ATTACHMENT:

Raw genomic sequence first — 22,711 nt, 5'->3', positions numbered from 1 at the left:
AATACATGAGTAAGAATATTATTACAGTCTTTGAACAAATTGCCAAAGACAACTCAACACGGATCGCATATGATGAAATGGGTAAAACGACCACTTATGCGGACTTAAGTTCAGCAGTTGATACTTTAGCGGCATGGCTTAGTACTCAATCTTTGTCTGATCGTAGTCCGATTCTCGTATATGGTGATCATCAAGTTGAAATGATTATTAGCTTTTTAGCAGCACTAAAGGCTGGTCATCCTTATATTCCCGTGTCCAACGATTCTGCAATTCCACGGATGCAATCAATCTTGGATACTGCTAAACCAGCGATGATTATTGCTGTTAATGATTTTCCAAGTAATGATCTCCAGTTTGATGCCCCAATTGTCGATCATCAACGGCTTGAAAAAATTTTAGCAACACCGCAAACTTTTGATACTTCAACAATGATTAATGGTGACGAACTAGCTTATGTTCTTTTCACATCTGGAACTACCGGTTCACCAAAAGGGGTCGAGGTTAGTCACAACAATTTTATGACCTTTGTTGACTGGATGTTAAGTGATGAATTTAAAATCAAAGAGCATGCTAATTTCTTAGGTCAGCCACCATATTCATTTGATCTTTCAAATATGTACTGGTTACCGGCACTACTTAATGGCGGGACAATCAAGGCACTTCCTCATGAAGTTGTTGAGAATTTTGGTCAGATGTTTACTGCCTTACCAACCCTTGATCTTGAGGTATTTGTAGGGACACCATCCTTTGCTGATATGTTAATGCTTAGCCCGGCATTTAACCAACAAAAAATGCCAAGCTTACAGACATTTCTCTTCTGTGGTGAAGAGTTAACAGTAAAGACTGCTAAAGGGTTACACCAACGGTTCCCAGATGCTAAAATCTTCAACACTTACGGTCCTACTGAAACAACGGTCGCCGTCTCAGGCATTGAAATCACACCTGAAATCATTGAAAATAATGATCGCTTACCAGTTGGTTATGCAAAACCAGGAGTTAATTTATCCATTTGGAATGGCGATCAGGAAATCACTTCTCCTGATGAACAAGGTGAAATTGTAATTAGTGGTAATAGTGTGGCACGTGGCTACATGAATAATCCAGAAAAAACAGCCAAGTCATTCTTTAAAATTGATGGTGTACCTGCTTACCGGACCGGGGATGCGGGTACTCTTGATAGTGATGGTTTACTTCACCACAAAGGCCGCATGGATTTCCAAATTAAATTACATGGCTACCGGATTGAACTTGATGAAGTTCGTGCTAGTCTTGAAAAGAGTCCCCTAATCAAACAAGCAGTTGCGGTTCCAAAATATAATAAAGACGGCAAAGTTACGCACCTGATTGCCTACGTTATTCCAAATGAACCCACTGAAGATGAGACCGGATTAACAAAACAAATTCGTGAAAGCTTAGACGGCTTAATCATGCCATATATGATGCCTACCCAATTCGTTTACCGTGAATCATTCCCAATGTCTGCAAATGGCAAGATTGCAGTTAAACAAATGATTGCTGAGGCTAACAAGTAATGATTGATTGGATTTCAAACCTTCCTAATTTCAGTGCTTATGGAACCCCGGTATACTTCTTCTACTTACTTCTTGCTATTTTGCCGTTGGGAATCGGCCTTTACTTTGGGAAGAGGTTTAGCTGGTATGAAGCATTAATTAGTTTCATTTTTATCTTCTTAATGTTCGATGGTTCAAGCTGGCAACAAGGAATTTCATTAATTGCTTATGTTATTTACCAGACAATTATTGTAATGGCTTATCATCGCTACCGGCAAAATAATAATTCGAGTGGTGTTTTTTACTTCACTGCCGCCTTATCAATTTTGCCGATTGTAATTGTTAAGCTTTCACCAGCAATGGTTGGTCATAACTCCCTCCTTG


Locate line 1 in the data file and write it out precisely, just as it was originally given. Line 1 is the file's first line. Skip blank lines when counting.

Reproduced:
Raw genomic sequence first — 22,711 nt, 5'->3', positions numbered from 1 at the left: